Yesterday’s Noise, Music Of Today
Before 1990, the Documentary and Animation Film Festival in Leipzig was a big propaganda undertaking for the promotion of Socialist ideas worldwide through the medium of film. It wouldn’t be fair to forget the great number of good films, shown in the shadow of the orthodox favorites, but they didn’t receive the prizes which were reserved for those who followed the party line. At that time the Festival in Leipzig was big, well-off and grey.
After the fall of the Berlin wall, the Festival lost its old function. It was difficult to change quickly, to find the right criteria for selection of the films and to bring them to Leipzig without the previous financial comfort. But in the last 15 years the Festival has managed to find the right direction, to become step by step a window for real human problems and for art. The permanent lack of money however hampered its dynamic development in the new economic situation. A good Film Festival is not only a nice place for seeing new films, but also a meeting point of art and market.
The 47th International Film Festival in Leipzig seems to be a turning point: the festival team with the new festival director, Mr Claas Danielsen, managed in six months only to organize a large network of sponsorships, to double the prize fund and to show about 350 films from 64 countries. The next big step has to be the film market.
In the International Competition of Documentary Films, there were about 6 films far ahead of the others. Despite the different quality of the films, they were all pieces of art and not a single TV-report was included in the program, unlike at other festivals, where some TV-reports claim to be documentary art, but they are not.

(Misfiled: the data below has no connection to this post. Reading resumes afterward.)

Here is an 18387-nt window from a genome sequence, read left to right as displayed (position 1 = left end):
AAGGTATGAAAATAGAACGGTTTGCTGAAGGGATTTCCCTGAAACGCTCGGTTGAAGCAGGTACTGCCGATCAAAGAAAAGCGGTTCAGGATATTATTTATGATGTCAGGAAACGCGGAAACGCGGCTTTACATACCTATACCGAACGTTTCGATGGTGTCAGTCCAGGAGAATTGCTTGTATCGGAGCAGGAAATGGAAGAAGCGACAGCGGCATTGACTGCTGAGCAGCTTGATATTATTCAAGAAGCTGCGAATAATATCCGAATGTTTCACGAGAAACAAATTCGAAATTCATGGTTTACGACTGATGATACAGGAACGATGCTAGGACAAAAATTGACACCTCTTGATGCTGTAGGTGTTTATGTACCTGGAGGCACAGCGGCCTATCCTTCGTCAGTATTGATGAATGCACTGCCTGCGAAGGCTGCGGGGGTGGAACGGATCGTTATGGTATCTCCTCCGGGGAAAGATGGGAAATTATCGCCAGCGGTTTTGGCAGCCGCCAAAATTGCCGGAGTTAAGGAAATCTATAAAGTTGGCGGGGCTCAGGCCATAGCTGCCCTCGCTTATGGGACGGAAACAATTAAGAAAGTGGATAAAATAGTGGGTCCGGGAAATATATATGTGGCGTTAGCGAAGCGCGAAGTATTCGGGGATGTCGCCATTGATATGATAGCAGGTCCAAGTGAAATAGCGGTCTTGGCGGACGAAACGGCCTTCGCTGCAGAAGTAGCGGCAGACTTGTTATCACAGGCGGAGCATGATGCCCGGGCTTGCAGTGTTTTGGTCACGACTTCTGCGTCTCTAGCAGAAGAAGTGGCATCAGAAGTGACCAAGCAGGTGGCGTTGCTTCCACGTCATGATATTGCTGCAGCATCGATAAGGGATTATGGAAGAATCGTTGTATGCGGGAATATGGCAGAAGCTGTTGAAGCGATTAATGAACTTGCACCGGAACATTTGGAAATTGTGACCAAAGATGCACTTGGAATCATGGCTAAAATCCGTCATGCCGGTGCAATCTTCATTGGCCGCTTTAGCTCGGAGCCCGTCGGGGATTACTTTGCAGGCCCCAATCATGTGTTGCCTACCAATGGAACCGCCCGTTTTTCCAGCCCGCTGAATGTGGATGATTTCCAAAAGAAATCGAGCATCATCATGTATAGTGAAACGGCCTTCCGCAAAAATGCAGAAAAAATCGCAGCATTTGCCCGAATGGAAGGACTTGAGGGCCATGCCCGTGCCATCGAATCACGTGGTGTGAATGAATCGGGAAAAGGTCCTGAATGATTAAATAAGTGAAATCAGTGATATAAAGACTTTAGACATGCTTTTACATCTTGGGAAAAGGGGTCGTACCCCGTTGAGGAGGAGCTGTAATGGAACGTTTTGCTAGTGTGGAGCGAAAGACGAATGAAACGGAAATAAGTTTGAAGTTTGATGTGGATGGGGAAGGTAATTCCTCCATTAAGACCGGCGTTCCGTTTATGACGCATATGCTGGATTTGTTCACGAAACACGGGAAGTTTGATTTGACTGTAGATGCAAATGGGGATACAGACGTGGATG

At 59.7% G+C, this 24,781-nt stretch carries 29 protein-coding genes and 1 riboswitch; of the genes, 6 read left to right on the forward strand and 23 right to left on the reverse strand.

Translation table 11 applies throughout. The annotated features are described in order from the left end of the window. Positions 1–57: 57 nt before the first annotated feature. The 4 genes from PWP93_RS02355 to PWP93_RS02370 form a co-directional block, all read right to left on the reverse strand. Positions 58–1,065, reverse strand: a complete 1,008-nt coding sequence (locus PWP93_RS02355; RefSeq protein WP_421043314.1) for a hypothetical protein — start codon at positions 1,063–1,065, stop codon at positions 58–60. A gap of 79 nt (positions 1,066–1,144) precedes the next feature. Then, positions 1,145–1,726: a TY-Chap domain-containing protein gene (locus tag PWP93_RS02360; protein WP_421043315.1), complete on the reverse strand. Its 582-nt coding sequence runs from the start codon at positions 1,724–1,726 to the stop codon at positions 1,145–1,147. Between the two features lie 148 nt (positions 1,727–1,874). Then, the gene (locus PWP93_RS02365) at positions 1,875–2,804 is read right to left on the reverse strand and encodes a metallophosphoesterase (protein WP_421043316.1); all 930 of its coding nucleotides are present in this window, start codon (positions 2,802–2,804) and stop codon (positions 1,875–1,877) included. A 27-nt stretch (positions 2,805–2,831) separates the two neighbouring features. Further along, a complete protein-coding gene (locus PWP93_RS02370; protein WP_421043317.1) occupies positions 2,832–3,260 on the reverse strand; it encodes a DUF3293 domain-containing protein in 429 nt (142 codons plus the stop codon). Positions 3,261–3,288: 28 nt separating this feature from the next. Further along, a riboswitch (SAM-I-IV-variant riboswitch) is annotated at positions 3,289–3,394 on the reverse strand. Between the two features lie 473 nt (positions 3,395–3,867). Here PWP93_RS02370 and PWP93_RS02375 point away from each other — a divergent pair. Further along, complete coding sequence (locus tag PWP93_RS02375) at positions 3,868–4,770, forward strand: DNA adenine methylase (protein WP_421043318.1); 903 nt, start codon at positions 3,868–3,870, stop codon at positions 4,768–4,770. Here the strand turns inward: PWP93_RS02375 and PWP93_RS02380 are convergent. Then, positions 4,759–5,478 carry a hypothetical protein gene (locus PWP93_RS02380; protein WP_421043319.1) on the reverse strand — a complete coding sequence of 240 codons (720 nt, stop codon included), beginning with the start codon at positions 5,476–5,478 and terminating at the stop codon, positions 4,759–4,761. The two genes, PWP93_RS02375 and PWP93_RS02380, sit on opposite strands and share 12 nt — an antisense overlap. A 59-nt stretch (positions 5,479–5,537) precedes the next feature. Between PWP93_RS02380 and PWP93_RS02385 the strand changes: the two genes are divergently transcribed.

Television is the main financial source for documentary films all over the world. But everyone knows how easy it is to get money from television for a TV-report and how difficult for a real ambitious documentary film project. Sometimes the TV broadcasting managers have difficulties in understanding that events without human dimensions, without people, struggling for work, truth, love and dignity could not replace the need for reflection and pleasure, which the art of the documentary film can provide the audience. Festivals like Leipzig could show them how the human presence in the good documentary films could attract and not repulse the large public.
The most convincing examples for “Menschenkenntnis” were German filmmakers in the international and in the national competition.
Touch the Sound by Thomas Riedelsheimer is a portrait of the famous musician Evelyn Glennie, a master of percussion, who managed to reach an amazing harmony between her heart and the frequencies of everyday life around. As if she swims in a sea of sounds. The most strange thing in her story is not so much the way she makes music, but the way she imagines the world as a source of celestial sound messages. Our planet would be a good place to live on if we were not deaf and blind to the beauty around. The message of this film hits us more strongly, because of the fact, that Evelyn lost her hearing when she was a child…
Thomas Riedelsheimer’s film reveals the extraordinary sensibility of a filmmaker, able to show us our world today in a way we have never seen before. His painting with the camera, with the rhythmic improvisations of Evelyn Glennie and her partners gives us convincing proof that contemporary art develops its own language not only as a sophisticated exercise or as technical attraction, but also to express meanings and feelings.
Do not believe anyone who tells you that the film is a little too long. Follow its rhythm, try to synchronize it with the beating of your heart and enjoy it.
© FIPRESCI 2004